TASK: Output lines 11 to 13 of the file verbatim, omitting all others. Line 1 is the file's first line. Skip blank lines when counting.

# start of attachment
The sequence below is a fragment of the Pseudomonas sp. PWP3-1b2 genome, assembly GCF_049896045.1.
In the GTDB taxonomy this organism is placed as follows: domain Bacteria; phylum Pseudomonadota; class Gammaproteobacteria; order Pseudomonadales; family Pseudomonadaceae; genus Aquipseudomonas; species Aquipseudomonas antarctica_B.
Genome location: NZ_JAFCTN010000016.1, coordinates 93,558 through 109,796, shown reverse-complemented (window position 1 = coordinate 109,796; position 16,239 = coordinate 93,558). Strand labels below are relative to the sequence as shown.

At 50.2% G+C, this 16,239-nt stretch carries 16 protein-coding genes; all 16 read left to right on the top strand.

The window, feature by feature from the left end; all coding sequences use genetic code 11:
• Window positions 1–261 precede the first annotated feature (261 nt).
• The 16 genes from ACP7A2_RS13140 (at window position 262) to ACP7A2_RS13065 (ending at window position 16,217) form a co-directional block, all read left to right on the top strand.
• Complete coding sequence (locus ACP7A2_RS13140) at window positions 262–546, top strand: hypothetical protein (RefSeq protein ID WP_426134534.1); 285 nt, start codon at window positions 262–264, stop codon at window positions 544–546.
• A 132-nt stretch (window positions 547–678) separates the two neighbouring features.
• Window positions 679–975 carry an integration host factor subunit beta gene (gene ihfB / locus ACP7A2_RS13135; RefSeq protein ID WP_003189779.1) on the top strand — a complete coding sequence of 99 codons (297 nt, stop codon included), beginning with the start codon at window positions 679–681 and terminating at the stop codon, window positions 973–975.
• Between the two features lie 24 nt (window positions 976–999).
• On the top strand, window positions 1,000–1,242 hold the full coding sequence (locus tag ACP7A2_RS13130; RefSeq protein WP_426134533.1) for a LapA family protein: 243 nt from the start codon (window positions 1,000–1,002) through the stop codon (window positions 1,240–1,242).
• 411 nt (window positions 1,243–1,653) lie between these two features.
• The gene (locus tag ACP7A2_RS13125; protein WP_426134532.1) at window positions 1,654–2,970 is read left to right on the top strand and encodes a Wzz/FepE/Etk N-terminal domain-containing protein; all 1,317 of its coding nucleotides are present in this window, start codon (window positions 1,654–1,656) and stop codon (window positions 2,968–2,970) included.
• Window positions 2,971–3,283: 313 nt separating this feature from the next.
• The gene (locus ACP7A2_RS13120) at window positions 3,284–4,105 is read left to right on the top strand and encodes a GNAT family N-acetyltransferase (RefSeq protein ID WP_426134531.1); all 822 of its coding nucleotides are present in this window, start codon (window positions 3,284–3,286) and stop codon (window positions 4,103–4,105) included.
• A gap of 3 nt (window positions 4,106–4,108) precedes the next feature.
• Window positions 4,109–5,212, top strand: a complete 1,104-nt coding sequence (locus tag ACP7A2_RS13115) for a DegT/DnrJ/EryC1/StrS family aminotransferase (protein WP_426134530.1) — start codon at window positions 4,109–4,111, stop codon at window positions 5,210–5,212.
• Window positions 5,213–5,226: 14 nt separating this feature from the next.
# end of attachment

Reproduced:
• Between the two features lie 24 nt (window positions 976–999).
• On the top strand, window positions 1,000–1,242 hold the full coding sequence (locus tag ACP7A2_RS13130; RefSeq protein WP_426134533.1) for a LapA family protein: 243 nt from the start codon (window positions 1,000–1,002) through the stop codon (window positions 1,240–1,242).
• 411 nt (window positions 1,243–1,653) lie between these two features.